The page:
On Saturday morning I scurried uptown to 126th Street, the home of the National Jazz Museum, for a symposium on the relationship between writing and jazz music with the unfortunate title The Pen is Mightier than the Sword. As usual I was wearing multiple hats for the occasion: as a sometime reviewer of jazz gigs, as a writer looking to better understand the mind of the musician for her next book, and as a former volunteer administrator in the Sydney jazz “scene” seeking to understand the dynamics of this corner of New York’s musical culture in order to contribute usefully to a similar discussion in Australia, which for various reasons continues on a rolling boil.
The symposium outline mentioned the recent demise of Jazz Times magazine and the cancellation of the major New York jazz festival as two events calling into question the state of jazz as a “viable institutional force”. At the same time, it pointed out that in the face of relentless announcements of jazz’s death, the number of students studying jazz in college continues to rise. The symposium promised to explore whether journalists and musicians see eye-to-eye on a vision of a jazz future, and what role race and cultural background plays in the often contentious discourse between and among musicians and journalists and critics.
When I got there, the panellists outnumbered the audience, and did so for an uncomfortable while thereafter. (It was 10am on a Saturday, after all.) Their stars shined brightly, however: Gary Giddins, who for 30 years wrote a column on jazz for the Village Voice; Howard Mandel, a prolific jazz writer and current jazz blogger for the online Arts Journal; and scholar John Gennaro, who has made a study of critical responses to jazz music. They all looked whiter than white against the multiracial profile of the participating musicians, who included Steve Coleman, Vijay Iyer and Lewis Nash. Moderator Greg Thomas did his best trying to keep a formal shape to the bulging conversations, but there seemed to be more interesting questions and challenges bubbling among members of the audience, who unfortunately were given limited opportunity to contribute to the “debate”.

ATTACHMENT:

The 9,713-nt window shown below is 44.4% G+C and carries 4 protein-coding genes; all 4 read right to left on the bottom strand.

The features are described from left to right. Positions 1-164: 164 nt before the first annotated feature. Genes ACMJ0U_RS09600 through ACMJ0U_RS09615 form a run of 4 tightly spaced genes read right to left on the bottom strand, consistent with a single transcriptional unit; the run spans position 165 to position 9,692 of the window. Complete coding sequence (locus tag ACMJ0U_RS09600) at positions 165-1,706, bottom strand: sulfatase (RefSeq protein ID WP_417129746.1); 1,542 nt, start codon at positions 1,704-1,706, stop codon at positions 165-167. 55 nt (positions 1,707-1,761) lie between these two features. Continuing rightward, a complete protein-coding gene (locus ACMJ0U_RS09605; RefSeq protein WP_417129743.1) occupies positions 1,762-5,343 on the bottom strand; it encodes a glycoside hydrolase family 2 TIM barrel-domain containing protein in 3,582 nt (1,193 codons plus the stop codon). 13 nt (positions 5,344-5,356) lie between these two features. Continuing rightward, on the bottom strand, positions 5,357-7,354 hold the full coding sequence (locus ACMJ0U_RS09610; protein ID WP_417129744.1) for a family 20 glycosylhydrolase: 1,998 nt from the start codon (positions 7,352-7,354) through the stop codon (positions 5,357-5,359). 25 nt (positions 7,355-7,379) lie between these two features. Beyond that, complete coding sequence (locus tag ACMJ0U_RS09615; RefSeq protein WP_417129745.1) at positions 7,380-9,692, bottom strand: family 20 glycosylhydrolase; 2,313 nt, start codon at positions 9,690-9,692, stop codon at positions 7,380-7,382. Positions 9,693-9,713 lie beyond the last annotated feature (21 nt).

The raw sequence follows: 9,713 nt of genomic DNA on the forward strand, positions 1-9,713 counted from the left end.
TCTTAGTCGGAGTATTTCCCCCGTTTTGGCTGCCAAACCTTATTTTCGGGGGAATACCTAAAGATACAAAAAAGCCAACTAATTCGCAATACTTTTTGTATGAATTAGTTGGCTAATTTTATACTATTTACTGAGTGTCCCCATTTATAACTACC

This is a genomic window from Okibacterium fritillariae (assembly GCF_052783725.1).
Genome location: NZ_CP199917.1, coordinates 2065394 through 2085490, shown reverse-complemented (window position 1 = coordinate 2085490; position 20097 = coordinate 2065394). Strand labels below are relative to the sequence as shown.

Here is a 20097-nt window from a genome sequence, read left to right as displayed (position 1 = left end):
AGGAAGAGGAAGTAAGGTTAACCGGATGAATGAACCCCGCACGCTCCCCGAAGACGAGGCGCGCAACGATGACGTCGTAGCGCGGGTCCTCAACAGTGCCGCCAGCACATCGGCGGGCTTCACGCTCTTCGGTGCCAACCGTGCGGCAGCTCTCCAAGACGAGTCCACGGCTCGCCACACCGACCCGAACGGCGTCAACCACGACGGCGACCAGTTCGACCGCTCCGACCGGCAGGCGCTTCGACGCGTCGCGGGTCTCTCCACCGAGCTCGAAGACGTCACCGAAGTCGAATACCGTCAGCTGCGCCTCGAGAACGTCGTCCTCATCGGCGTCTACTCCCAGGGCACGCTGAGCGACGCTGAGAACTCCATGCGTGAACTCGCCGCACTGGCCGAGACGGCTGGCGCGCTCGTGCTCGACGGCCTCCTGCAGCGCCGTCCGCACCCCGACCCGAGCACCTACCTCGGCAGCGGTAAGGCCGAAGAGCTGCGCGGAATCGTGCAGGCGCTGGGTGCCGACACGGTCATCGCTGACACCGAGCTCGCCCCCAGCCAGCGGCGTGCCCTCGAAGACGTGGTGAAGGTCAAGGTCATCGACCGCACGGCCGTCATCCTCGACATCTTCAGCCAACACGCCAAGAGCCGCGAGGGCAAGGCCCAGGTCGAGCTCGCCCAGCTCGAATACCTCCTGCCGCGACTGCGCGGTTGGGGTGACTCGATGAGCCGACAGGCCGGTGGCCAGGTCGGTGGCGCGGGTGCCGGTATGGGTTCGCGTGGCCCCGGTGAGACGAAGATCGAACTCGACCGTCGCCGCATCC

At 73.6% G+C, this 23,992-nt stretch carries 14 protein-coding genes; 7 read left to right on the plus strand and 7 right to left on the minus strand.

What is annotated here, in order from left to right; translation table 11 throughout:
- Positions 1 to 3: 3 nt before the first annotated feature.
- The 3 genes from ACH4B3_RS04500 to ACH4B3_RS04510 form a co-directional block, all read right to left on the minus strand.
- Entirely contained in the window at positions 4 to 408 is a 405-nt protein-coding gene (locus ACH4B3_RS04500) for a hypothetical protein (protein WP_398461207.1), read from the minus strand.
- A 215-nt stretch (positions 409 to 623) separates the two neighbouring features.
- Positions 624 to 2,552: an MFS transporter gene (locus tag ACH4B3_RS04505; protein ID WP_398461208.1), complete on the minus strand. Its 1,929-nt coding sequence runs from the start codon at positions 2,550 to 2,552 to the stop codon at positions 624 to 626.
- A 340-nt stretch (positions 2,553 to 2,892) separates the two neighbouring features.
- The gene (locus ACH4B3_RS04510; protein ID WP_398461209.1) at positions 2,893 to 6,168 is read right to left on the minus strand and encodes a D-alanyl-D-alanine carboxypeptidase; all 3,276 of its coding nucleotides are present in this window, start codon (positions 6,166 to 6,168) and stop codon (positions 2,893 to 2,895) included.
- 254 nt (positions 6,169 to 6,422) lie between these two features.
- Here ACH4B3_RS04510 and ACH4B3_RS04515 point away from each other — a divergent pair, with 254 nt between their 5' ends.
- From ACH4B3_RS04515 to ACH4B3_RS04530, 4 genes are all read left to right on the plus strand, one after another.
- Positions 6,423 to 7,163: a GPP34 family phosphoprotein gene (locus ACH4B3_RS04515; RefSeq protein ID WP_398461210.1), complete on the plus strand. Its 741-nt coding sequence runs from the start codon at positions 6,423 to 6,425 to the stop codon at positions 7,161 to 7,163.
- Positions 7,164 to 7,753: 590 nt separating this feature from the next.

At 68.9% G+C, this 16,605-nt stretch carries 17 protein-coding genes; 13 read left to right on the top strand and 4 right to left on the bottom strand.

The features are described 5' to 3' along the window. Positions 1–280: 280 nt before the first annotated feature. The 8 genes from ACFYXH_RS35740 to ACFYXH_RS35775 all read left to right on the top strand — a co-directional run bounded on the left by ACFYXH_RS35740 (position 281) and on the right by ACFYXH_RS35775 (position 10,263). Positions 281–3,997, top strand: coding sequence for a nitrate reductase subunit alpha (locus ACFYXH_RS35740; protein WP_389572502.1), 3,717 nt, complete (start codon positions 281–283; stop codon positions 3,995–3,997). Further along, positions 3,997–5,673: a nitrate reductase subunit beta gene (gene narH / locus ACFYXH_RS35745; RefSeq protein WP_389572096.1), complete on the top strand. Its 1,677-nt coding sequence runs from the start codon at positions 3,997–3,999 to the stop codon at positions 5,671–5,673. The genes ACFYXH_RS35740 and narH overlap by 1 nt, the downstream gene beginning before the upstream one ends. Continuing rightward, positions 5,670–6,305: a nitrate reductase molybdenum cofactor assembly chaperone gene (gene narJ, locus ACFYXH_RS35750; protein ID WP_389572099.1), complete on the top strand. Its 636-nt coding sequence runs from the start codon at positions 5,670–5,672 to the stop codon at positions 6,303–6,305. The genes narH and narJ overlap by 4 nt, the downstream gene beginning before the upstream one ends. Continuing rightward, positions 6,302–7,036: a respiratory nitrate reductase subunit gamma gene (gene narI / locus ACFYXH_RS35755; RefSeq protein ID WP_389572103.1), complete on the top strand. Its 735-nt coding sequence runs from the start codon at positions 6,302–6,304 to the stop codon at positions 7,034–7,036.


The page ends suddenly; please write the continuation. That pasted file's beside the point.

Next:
I took copious notes but left at lunchtime because the discussion seemed chronically limited to “what musicians think of jazz critics” and the critics’ defenses of their work in a rather ecumenical context of “we’re all fans of the music”. Who needs to hear this again? Perhaps the discussion heated up in the afternoon, but I was looking for a much more politically conscious, provocative exploration of the position of jazz in relation to other types of music. There was no mention of jazz music produced outside the US – and there is so much interesting music coming out of Europe and Australia – and there was no discussion of race, either. This should not have surprised me after spending so much time in New York in recent years, but it did. It also struck me later that the looped question of the relevance of jazz music and jazz criticism – it has been going around for decades – is very similar to the allegations of the death of the novel, which have been uttered regularly ever since Roland Barthes proclaimed the death of the author in the late 1960s. Just as university jazz programs continue to accept increasing numbers of students, so too do would-be writers flock to Master of Fine Arts programs (across the US in particular; see Louis Menand’s wonderful piece in the New Yorker on MFA programs). Whether you’re an aspiring jazz musician or novelist, you pursue these interests because they are your passion, and if you care enough about it, you are trying to work on your craft and eventually produce something that might be called art by someone whose professional opinion you respect. You do so, like all artists, in the face of the profound indifference of mainstream culture, and that is unlikely to change any time soon.
In terms of a comparison with the Australian jazz scene, there are more similarities than differences. In both music cultures jazz occupies a small but significant place; it is routinely ignored by publications that believe they cover the arts; when it is written about, it is often done so in a shamefully ignorant manner that would not be acceptable in other art forms or music genres; and that the iTunes-led transformation of music consumption needs to be accepted and leveraged, rather than resisted, in order to cultivate existing and future audiences for the music. The role of the critic in such a climate is part publicist, part educator, part interpreter. This seems to me an appropriate portfolio for any cultural critic, regardless of your musical taste.